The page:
How you can help those in need!

Around the world there an increasing demand of providing basic necessities to countries that have been affected by war and natural disasters. As a student of Mechanical Engineering I took an initiative to research some methods which engineers and scientists have developed to find an economical and accessible solutions. This was possible, through a course at my university called “Passion Project”, where the goal was to raise awareness and inspire other professionals in the field of engineering, so that civilians can receive their basic necessities.

I included the following in the “umbrella” of what is considered a basic necessity:

  1. Water:
LifeStraw Personal Water Filter

According the United Nations, 783 million people don’t have access to clean drinking water and at least 6 million people die annually from the consequences of disasters and water-related diseases.

Lifestraw has developed a handheld syringe that can filter down to impurities down to 0.2 microns. This technology also removes bacteria and protozoan parasites which may be in rivers, streams, ponds and lakes. Although Life Straw’s product may be the solution, it costs just under twenty dollars and is too expensive to be funded on a global scale.

2. Shelter:

The Survival Capsule

In 2015, 65.3 million people were displaced out of there homes due to war and persecution, once displaced they are exposed them to potential diseases and other sanitation issues. In current times people are forced to live in refugee camps with limited space and resources. Individuals who are displaced by war have the only option to flee which can be dangerous as they maybe caught in crossfire.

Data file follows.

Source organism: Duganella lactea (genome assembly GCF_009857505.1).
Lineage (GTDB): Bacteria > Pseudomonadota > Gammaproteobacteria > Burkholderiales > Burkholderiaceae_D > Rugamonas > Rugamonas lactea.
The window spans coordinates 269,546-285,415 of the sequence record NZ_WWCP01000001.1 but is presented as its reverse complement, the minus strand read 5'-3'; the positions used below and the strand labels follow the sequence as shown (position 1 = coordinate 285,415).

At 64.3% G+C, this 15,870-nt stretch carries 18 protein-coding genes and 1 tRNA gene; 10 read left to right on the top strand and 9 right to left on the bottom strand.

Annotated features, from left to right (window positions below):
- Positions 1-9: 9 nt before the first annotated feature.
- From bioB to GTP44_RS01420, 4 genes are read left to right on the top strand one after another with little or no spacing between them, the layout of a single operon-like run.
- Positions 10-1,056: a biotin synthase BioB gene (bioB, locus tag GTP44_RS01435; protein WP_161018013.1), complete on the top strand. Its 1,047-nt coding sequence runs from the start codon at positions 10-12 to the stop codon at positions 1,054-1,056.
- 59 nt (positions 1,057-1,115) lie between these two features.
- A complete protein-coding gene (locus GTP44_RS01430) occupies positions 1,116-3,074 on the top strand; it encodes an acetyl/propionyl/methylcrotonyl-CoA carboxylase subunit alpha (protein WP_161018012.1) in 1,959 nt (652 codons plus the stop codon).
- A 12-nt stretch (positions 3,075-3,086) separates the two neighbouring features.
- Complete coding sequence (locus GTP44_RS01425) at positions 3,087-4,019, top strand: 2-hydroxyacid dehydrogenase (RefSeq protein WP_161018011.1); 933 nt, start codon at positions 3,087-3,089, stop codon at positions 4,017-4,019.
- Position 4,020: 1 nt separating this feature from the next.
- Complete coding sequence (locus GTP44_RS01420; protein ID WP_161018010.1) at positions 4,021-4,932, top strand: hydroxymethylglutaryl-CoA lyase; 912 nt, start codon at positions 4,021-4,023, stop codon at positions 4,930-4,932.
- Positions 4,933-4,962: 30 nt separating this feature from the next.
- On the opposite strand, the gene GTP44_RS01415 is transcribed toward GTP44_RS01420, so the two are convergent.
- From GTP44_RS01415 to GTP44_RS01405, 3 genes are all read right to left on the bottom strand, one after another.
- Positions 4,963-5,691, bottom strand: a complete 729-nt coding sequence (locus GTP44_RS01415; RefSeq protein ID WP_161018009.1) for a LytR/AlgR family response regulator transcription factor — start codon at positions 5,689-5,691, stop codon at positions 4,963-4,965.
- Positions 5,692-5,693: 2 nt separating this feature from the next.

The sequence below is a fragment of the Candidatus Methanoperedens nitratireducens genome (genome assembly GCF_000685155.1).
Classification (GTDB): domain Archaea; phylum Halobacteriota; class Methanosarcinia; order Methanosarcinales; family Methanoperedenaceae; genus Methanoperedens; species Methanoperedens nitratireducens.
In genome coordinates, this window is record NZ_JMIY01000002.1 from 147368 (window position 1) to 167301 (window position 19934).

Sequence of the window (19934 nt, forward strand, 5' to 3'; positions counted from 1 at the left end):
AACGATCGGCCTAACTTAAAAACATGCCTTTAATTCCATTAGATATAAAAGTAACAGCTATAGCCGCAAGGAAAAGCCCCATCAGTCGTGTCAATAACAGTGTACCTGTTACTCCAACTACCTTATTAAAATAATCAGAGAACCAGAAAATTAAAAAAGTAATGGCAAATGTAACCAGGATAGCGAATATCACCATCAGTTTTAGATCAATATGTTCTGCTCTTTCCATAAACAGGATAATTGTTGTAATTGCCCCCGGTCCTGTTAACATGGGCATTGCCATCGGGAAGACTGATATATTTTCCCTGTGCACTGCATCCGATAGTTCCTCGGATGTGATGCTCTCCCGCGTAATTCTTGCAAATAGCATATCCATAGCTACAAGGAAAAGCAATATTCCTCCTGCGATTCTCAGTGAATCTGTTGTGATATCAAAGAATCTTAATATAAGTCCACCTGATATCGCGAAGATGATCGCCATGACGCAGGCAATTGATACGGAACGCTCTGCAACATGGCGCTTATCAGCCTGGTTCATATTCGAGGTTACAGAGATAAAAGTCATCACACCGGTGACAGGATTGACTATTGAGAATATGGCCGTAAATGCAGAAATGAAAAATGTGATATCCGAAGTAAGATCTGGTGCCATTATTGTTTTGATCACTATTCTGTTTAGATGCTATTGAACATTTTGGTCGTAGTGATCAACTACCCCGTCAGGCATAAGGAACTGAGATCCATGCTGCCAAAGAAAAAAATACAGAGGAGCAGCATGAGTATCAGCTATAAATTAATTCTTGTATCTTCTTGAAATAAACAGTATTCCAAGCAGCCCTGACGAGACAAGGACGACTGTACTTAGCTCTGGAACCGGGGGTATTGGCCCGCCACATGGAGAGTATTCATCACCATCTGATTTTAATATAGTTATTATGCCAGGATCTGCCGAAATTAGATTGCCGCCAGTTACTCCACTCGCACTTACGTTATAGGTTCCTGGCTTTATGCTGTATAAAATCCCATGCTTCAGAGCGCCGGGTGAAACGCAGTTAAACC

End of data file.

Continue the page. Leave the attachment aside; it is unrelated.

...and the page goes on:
Julian Sharpe, the founder of The Survival Capsule, has developed a capsule which can help families who are dissipated by natural disasters to find shelter, food, and safety for a short duration of time. The Survival Capsule comes in various sizes holding up to 10 people with sufficient food for ten days, GPS, light, air, capability to float upright on water and air tight door. The capsule may possibly help save many lives, but considering the cost, storage and number of times a natural disaster occurs, it is not a solution for an average household.

3. Health Care and Sanitation:

2.5 billion people don’t have access to adequate sanitation every year leading to untreated wounds, infections, diseases and even death at times. Our current method of providing health supplies to affected area is by air dropping survival kits, which mainly contain medical supplies, food and water. Once these kits a deployed they are only accessible to those with in a close proximity.

Those who are injured and require medical attention are airlifted to a nearby hospitals. However many individuals cannot to be accessed or identified for requiring medical aid as they are trapped under debris or stuck with in their houses.

These are just a few basic living necessities to which everyone is entitled to have. We can only imagine if everyone started to contribute their ideas and develop technologies that will bring relief to area affected through earthquake, tsunami, war and other known natural disasters. In modern society we should focus on creating products which; are reliable, cost efficient, easy to use and accessible to society.

This is clearly a long term project, but one fact we know is that there would always be some sort of natural disaster in the future where civilians are constrained from attaining food, water, shelter, healthcare and other basic necessities. It would be a shame to reflect back and realize that over the years we were not able ease the pain of families and individuals who don’t have access to their living necessities.

I encourage everyone to have an open mind and share your ideas with professors and other students. There is an endless possibility if we all come out as one community and invest of our time to help those in need.

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